It’s always funny to me when people (often yogis) ask why I run. Because I don’t think I have an adequate answer. Does anyone have an answer for why they do something that’s second nature? It’s like asking why you hold a fork or a pen a certain way.
Because it feels right.
Because that’s how I do it.
I don’t know.
Recently, newest OG addition, Laura Nelson, asked me this very question, and because she tends to pose great questions (we met last year while she was interviewing me for a Boston Globe article) and I like her, I wanted to do better than shrug dumbly and say, “I dunno; I like to sing to myself and look at the geese along the Charles River…”
Among the many reasons why I need running in my life (as opposed to strictly yoga, yoga, and more yoga) is the space it allows me to think. Some runners call it “meditation,” but, to be fair, this is inaccurate—partly because thinking can involve so many f-bombs while running.
When I meditate on a zafu cushion or yoga mat, my goal is to observe my thoughts, remain in the present moment, and just be. If brooding, speculating, or daydreaming occurs, I practice detachment and the patient, sometimes painstaking, skill of staying focused on the moment as it’s unfolding. When I run, I do the opposite. I let my mind go there. I brood. I speculate. I daydream. I visualize. I talk to myself. I talk to other people (in my head). I write blog posts that may or may not ever see the light of day, which means—in a way—I talk to you. Sometimes, I’m out there purely for athletic reasons: speed, endurance, or fitness. Occasionally, I feel like I discover some huge secret of the universe. It usually happens somewhere around the Mass Ave. bridge at sunset, and it’s not so much a big secret as the assured, faith-filled feeling that there are no secrets, that the answers I need have been with me all along, like Dorothy and her ruby slippers and the ability to go home whenever she wanted.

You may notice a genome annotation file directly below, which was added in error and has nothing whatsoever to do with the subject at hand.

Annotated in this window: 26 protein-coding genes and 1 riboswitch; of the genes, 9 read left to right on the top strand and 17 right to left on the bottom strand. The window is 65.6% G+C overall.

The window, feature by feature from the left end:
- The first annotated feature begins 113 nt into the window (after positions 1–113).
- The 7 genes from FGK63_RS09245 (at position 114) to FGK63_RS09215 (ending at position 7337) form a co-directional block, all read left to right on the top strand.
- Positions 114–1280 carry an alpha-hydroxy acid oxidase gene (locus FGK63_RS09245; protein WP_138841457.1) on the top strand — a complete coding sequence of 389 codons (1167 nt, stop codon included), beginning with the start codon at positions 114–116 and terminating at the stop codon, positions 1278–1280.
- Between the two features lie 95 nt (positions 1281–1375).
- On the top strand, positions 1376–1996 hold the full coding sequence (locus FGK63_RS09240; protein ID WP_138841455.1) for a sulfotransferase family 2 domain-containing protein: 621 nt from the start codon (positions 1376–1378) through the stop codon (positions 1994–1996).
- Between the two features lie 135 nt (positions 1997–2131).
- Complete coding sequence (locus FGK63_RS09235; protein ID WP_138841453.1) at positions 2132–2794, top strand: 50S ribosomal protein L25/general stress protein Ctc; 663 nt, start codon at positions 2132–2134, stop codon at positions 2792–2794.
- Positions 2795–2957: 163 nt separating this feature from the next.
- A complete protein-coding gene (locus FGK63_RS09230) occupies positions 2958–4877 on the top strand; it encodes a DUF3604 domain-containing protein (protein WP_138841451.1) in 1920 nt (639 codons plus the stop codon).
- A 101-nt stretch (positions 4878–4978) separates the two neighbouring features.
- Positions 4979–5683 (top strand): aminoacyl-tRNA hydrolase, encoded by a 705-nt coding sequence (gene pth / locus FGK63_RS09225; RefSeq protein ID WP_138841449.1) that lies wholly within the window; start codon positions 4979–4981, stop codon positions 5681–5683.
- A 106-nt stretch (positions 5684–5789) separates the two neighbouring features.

Instead of red ruby slippers, I have neon Nike frees, and I’m not clicking their heels together as much as I’m kicking them up behind me to propel myself forward. I’m not meditating on the present moment as much as I am thinking about what’s next. Because both are essential: observing what is and planning what you want next—out of life or for dinner. For me, these are embodied in the mindsets cultivated through yoga and running, the difference between meditating and thinking. I like the way they go together—like two sneakers, one for the left foot, one for the right. Together, a pair.
Why do you run?